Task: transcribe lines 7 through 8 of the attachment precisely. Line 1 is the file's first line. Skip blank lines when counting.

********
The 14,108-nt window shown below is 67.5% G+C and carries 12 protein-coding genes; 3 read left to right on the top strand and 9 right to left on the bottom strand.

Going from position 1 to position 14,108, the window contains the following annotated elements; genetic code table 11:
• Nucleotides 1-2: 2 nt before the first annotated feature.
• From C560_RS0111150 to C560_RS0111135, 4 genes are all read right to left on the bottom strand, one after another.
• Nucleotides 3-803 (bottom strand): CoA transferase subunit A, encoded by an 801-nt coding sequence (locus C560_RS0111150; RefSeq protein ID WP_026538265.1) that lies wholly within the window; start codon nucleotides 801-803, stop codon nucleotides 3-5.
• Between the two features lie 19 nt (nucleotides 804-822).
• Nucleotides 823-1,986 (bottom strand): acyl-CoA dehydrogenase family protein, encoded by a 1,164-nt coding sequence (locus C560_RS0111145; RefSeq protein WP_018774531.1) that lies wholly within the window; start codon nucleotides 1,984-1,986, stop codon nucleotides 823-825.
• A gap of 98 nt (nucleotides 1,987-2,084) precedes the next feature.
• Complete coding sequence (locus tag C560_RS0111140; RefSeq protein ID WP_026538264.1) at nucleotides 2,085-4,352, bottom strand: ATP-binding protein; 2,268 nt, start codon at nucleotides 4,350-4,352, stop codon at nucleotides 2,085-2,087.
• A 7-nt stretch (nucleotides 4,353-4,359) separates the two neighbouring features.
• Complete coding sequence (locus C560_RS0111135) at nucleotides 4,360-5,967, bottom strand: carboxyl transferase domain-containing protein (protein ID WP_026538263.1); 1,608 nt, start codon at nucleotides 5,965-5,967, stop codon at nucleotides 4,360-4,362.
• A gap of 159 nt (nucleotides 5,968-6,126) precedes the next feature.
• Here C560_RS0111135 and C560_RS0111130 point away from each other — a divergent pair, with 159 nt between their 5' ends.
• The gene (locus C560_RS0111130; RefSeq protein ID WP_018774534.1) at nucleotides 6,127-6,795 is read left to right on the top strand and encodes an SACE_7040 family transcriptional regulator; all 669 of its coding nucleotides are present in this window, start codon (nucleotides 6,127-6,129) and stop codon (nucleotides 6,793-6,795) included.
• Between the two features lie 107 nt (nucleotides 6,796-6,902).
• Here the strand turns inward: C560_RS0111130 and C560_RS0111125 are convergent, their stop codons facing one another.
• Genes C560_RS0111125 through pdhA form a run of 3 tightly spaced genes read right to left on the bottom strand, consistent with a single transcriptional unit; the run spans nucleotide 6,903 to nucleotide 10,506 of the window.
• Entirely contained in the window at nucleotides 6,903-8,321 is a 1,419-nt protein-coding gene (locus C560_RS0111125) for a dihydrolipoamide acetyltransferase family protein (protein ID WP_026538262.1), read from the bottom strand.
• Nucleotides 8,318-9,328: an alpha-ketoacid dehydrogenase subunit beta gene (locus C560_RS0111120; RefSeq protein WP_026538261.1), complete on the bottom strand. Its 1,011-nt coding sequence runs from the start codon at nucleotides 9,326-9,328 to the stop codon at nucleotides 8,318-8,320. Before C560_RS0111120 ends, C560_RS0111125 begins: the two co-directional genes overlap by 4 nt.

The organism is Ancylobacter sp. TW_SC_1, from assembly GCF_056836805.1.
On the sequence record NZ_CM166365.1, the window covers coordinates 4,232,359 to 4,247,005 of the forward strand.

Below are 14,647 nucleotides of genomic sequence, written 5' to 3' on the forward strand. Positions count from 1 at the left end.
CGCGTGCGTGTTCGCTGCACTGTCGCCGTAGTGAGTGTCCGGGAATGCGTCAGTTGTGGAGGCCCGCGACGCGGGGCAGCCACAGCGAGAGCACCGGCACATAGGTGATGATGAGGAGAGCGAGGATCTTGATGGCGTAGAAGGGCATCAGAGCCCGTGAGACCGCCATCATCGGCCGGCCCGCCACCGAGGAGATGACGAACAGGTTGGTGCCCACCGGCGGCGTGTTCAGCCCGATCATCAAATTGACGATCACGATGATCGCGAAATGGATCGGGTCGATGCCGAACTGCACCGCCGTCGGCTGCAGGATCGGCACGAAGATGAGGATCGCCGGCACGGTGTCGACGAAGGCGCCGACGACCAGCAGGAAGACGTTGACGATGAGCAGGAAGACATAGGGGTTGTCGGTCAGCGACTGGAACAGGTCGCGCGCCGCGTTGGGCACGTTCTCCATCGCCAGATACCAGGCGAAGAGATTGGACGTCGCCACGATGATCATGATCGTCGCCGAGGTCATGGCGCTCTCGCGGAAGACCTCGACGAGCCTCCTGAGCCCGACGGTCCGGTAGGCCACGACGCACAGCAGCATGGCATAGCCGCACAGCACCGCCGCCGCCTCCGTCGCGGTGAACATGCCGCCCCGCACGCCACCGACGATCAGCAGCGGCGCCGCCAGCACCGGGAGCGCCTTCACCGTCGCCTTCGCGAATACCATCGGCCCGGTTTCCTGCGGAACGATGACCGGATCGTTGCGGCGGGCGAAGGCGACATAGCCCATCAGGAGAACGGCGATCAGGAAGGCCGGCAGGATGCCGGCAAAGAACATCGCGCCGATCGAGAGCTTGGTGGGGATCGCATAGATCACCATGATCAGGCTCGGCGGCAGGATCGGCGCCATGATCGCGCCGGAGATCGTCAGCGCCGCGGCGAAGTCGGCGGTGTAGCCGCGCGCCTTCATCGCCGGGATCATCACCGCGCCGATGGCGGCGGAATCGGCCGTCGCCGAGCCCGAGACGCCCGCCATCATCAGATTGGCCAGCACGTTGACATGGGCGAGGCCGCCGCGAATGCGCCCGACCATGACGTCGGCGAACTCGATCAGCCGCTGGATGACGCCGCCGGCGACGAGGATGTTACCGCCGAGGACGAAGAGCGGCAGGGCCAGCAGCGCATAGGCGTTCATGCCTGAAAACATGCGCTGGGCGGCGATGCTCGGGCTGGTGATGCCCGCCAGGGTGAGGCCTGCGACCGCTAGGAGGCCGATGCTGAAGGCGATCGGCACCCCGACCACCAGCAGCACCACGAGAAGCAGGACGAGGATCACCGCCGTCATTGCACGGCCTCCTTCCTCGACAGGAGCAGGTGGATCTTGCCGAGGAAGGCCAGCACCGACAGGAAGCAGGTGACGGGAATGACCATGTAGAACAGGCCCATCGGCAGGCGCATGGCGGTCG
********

• Nucleotides 823-1,986 (bottom strand): acyl-CoA dehydrogenase family protein, encoded by a 1,164-nt coding sequence (locus C560_RS0111145; RefSeq protein WP_018774531.1) that lies wholly within the window; start codon nucleotides 1,984-1,986, stop codon nucleotides 823-825.
• A gap of 98 nt (nucleotides 1,987-2,084) precedes the next feature.